So, the logistics of Facebook and most commercial data centers use HyperScale Spine and Leaf Interconnect fabrics to ensure low-latency and high multipath bandwidth experiences on an infrastructure that is extraordinarily resistant to hardware failures of any kind. The ability to provide continuous and consistent service level agreements (SLAs) for each customer—regardless of the millions of other simultaneous users—fuels these organizations’ success. Virtually every contemporary data center relies on HyperScale Spine and Leaf Interconnect fabrics. Open compute designs used by Facebook to optimize its data centers saved the company more than $1 billion between 2011 and 2014.

From the Shipping Industry: The Intermodal Shipping Container

In shipping, products are handled manually in ways that seem incredibly inefficient when compared to the International Standards Organization (ISO) shipping container.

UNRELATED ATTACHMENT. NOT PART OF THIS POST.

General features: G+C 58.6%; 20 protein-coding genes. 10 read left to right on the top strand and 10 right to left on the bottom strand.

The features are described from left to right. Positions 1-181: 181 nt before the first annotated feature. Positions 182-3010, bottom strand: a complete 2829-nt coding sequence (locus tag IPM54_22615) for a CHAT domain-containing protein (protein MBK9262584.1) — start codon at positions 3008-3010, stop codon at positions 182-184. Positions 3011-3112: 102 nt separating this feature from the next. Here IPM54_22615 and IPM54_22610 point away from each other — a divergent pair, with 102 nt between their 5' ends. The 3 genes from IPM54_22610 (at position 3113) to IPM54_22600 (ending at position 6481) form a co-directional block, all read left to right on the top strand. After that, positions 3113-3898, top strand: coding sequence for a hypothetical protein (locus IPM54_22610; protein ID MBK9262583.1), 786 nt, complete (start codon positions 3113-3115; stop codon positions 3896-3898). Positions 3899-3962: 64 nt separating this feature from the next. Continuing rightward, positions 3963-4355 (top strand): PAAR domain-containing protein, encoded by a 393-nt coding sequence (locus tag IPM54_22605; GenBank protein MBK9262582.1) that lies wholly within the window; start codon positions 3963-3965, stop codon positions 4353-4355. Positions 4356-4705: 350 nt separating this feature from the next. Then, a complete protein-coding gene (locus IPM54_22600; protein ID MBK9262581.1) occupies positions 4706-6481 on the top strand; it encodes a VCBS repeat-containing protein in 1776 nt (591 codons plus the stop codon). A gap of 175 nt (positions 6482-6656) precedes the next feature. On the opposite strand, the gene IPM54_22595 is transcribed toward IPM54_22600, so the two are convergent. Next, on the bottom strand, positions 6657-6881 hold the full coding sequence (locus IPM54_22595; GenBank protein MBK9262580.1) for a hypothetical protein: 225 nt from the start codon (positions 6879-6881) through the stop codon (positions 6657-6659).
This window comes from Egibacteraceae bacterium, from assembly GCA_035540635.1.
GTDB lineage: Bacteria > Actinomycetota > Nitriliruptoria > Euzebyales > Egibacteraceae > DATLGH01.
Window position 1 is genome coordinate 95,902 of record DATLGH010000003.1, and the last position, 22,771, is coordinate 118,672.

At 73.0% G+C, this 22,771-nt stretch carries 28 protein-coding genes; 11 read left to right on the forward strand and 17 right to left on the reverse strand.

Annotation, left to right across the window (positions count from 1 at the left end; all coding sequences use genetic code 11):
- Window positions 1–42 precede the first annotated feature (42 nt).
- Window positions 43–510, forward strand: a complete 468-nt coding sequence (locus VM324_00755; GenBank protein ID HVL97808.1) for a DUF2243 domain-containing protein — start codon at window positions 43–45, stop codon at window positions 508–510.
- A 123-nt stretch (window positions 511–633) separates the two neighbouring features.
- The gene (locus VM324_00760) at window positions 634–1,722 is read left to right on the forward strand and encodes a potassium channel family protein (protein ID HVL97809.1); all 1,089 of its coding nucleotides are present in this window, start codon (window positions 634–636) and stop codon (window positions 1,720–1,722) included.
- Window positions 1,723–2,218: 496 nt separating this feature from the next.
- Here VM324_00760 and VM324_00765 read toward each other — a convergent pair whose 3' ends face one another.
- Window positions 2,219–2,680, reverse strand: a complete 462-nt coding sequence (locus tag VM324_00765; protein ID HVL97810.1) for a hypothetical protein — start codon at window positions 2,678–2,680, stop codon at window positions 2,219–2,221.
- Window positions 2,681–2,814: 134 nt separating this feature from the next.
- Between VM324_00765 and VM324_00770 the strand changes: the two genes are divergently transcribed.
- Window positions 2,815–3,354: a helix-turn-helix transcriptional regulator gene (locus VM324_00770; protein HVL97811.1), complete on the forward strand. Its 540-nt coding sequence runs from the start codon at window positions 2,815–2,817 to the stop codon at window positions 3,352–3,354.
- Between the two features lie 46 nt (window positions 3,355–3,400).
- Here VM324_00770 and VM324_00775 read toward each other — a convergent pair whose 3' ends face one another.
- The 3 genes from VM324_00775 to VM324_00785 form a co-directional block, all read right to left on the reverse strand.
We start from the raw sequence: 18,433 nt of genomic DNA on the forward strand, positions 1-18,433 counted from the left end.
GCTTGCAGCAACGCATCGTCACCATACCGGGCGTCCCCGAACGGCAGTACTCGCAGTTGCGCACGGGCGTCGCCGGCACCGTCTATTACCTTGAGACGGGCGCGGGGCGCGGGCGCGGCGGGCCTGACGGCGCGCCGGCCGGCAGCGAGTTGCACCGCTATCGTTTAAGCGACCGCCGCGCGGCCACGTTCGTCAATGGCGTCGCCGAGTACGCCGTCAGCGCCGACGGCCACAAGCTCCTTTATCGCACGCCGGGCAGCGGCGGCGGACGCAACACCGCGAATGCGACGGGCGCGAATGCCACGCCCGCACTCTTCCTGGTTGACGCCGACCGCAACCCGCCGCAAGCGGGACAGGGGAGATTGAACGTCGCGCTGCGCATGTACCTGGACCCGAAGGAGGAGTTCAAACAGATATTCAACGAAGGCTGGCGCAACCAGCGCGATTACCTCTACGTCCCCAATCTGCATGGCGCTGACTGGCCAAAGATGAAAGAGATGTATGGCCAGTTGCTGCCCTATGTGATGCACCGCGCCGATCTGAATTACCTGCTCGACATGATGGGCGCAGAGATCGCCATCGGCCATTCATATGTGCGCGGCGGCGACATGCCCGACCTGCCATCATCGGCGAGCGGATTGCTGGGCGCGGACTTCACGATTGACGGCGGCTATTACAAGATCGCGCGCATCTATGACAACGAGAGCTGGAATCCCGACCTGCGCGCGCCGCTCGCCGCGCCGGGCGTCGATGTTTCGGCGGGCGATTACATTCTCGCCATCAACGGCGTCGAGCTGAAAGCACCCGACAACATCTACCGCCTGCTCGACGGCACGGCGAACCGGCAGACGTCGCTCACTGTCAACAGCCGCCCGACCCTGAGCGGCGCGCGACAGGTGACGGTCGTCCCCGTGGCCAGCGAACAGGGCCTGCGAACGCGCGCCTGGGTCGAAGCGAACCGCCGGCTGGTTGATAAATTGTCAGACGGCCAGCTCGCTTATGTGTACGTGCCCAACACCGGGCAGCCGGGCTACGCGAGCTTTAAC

By standardizing the industry through the introduction of the Intermodal shipping container (ISO shipping container), many previous issues with end-to-end shipping, storage and transportation were addressed and optimized for transcontinental shipping. (Image courtesy of indiamart.com.)
By standardizing the industry through the introduction of the Intermodal shipping container (ISO shipping container), many previous issues with end-to-end shipping, storage and transportation were addressed and optimized for transcontinental shipping. (Image courtesy of indiamart.com.)
Mercury's standard Hyper Infrastructure with HyperComposable module configurations, or micro containers, are designed to benefit data centers in the same way that ISO containers did for transcontinental shipping.
The new XR6 RES HD computing modules with the latest Intel Xeon Scalable processors and three extra storage, PCI Express expansion, and managed switch modules for mission-critical applications. The XR6 RES HD modules use commercial-off-the -shelf (COTS) components and connect to three scalable and extendible RES HD chassis. (Image courtesy of Mercury Systems.)